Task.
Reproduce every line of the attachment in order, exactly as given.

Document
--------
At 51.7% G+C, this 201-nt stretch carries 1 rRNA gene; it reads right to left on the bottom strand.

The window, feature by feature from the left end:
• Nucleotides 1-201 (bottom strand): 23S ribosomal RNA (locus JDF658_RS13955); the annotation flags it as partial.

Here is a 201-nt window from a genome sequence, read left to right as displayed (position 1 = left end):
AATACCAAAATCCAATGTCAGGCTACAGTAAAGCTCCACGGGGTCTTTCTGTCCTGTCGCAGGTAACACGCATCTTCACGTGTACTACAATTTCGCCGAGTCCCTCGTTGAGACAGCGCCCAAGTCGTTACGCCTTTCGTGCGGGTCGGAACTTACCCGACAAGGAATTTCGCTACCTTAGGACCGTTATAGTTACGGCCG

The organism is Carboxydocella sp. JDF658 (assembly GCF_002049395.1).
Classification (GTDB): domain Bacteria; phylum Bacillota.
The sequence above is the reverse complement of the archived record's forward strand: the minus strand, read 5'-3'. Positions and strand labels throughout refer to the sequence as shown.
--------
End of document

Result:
At 51.7% G+C, this 201-nt stretch carries 1 rRNA gene; it reads right to left on the bottom strand.

The window, feature by feature from the left end:
• Nucleotides 1-201 (bottom strand): 23S ribosomal RNA (locus JDF658_RS13955); the annotation flags it as partial.

Here is a 201-nt window from a genome sequence, read left to right as displayed (position 1 = left end):
AATACCAAAATCCAATGTCAGGCTACAGTAAAGCTCCACGGGGTCTTTCTGTCCTGTCGCAGGTAACACGCATCTTCACGTGTACTACAATTTCGCCGAGTCCCTCGTTGAGACAGCGCCCAAGTCGTTACGCCTTTCGTGCGGGTCGGAACTTACCCGACAAGGAATTTCGCTACCTTAGGACCGTTATAGTTACGGCCG

The organism is Carboxydocella sp. JDF658 (assembly GCF_002049395.1).
Classification (GTDB): domain Bacteria; phylum Bacillota.
The sequence above is the reverse complement of the archived record's forward strand: the minus strand, read 5'-3'. Positions and strand labels throughout refer to the sequence as shown.